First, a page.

10. 4 points
    Try this: pyro_big_location_v`padzero(3, opdigits($HIPNAME))`.$F4.bgeo.sc padzero opdigits
  11. 4 points
    Make sure to turn off "Cache Object Transform" on your targetNode. This should help. If not, use an old good trick with a hidden parameter with expression in it, which will trigger your node to cook.
  12. 4 points
    What's that old adage? "When all you know is a single chop trick, everything looks like that same single chop trick..." pig_timeslice.hip
  13. 3 points
    node_type = hou.objNodeTypeCategory().nodeTypes()['bone'] for x in node_type.instances(): print x Using instances() should give you the bone nodes in the scene..
  14. 3 points
    If you know VEX, you can use an attribute wrangle inside a solver. Here is a rough sketch.. Set up a (quadratic) spiral: float rounds = (@numpt - 1) * 0.5; float grad = 1 - ( @ptnum / float(@numpt - 1) ); float spiral = (rounds * $PI * grad); @P.x = cos(spiral); @P.y = sin(spiral); @P *= grad; Unroll the curve inside a solver: int pt = int( ceil(@Time) ); float amount = ( radians(@Time % 1.0) * $PI * 2.5 ); matrix m = ident(); vector axis = set(0, 0, 1); vector offset = point(0, "P", pt); if(@ptnum > pt) { @P -= offset; rotate(m, amount, axis); @P *= m; @P += offset; } To get the wavy curve, merge it with a trail SOP running on the last point. Useful links: http://forums.odforce.net/topic/24056-learning-vex-via-animated-gifs-bees-bombs/ http://www.tokeru.com/cgwiki/index.php?title=The_solver_sop Example file: spiral_moving.hipnc
  15. 3 points
    Assemble creates Packed Fragment primitives, while Pack just creates Packed Primitives. A Packed Fragment refers to a portion of an underlying shared geometry. In this case, all the packed fragments will refer to the same geometry, just different parts of it. The viewport can then draw this as a single mesh. But when you pack to Packed Primitives, the parts of the geometry you are packing from are extracted into new geometry for each packed prim. When the viewport goes to draw this it sees 7000 separate meshes. This takes much longer to draw as the overhead of sending 7000 batches is a long higher than sending a single batch. It's this overhead that slows things down a lot.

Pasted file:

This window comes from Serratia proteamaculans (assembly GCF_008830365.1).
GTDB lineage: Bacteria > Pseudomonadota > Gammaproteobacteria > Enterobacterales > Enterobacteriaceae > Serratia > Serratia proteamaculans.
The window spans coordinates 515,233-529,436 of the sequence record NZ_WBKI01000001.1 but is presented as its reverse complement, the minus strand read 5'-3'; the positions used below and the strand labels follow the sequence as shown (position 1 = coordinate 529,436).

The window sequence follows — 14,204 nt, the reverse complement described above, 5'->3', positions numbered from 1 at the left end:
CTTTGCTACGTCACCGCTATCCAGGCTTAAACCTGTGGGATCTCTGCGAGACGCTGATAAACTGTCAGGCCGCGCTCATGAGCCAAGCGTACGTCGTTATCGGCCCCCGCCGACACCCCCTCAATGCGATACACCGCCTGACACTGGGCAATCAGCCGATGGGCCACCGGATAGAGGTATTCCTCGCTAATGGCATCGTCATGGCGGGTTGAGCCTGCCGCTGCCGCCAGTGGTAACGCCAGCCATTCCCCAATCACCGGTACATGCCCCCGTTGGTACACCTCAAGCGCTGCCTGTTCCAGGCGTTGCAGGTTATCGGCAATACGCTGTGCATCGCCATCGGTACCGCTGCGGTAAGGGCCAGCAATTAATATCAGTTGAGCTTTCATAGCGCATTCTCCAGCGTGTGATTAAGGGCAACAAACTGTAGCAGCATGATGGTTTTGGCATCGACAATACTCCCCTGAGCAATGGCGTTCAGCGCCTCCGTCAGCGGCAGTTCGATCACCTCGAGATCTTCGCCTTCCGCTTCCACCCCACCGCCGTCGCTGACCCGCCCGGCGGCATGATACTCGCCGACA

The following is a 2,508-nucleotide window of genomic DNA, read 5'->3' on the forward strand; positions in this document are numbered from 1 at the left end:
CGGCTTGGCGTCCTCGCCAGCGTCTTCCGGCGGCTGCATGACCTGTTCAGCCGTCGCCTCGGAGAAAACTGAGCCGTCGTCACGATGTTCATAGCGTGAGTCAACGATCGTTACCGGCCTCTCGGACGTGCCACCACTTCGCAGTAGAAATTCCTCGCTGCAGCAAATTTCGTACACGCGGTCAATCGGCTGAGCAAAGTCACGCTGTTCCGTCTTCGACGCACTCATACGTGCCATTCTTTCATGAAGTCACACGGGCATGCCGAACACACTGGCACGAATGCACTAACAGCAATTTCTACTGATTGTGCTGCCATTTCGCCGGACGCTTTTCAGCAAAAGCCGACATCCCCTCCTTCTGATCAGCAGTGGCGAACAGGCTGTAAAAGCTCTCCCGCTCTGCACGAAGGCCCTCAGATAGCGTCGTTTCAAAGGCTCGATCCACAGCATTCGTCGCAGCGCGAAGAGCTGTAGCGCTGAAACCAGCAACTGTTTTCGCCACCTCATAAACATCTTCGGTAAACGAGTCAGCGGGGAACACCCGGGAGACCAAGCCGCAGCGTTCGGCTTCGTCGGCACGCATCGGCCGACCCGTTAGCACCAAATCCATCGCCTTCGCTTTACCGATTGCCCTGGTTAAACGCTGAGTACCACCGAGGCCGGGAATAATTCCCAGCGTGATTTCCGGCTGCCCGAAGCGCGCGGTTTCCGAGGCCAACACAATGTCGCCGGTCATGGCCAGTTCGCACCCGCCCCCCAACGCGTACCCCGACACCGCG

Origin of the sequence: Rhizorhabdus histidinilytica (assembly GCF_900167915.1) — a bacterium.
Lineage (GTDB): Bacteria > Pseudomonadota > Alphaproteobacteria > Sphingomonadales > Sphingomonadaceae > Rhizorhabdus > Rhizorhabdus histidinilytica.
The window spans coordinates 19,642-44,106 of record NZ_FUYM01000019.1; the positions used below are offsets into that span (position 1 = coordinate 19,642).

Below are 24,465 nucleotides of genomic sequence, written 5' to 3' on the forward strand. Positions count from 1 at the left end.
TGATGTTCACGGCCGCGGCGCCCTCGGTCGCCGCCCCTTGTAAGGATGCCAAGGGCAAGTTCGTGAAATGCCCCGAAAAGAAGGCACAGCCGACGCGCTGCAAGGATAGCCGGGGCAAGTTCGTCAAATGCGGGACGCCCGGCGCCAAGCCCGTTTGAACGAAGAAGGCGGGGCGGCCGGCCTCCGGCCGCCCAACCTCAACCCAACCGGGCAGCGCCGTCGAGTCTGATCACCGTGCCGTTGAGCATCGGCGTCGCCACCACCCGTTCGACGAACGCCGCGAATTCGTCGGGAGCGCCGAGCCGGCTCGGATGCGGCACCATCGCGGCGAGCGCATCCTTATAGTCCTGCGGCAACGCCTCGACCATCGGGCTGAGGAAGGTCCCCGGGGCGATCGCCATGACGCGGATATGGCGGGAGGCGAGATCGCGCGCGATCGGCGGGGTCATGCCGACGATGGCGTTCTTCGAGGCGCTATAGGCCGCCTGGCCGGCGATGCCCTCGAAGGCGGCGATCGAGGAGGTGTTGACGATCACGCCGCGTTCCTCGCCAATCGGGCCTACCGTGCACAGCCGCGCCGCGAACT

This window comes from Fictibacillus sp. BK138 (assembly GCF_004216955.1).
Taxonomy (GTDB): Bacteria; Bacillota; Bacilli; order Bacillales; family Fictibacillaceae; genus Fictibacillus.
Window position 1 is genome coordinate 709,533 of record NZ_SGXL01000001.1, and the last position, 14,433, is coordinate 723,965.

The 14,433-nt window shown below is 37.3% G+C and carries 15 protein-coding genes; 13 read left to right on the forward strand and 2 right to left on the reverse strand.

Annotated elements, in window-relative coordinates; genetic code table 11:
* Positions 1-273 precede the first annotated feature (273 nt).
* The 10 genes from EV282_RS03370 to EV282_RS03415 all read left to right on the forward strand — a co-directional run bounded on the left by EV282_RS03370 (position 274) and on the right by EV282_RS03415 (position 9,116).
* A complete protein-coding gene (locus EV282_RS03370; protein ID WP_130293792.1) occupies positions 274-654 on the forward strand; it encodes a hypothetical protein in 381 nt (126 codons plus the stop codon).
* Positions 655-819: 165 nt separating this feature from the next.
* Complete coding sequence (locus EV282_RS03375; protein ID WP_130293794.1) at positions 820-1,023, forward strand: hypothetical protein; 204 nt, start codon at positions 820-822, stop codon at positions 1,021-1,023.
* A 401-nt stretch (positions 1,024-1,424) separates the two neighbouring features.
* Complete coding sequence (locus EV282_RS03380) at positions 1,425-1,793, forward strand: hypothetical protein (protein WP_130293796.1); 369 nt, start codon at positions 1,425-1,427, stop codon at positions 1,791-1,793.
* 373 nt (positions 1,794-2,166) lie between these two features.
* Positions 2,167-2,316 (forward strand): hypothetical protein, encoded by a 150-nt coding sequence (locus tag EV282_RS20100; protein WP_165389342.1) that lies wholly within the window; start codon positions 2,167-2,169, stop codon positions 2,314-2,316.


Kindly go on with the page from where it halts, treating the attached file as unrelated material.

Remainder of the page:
16. 3 points
  17. 3 points
    I experimented with another method. The basic idea was to rebuild the curves and physically add anchor points. So far, this is what I ended up with: I used the file from your 2nd post. The only odd thing I'm noticing is that it seems to simulate much slower for some reason. I'll try and troubleshoot the next time I have time to sit on this. Houdini Indie 16.0.745 - dynamic_tree_grow_help_02_jeff.zip
  18. 3 points
    I was able to integrate your solution into my cloth stitching. Now I have a working sleeve!
  19. 3 points
  20. 3 points
    Working on a procedural cave generator using input curves for the base shape and cellular automata. The goal is for them to be game engine ready with textures, what do you think?
  21. 3 points
    Uh oh, I'm back. While putzing around, trying to come up with good ideas for my next blog post (covering discrete operators seems a bit too mathy, so I'm open to suggestions. Maybe building a cloth solver in VEX?), I spent some time revisiting an old idea I've been attempting to solve for the better part of a year, rolling up a curve. That's probably not the best way to describe the effect, so I'll let my below GIF do the talking. This solution wouldn't have been anywhere close to possible without Stephen Bester (https://vimeo.com/user13305957) for a solid vex foundation of chained rotations, or Julian Johnson's transport frame file (http://julianjohnsonsblog.blogspot.com/2017/). Above you'll see final effect in action. Still not sure how to describe it other than rolling up a curve... I've attached the final OTL to this post along with the above example HIP! It works over multiple curves as well, so dont be afraid to try crazy stuff with it, it's pretty gosh darn fun! If you try it on a vertical line, you might need to change the up direction, or turn off "set up direction." Maybe it's time to make a Github too... <3 <3 <3 JR_CurveRoll.zip
  22. 3 points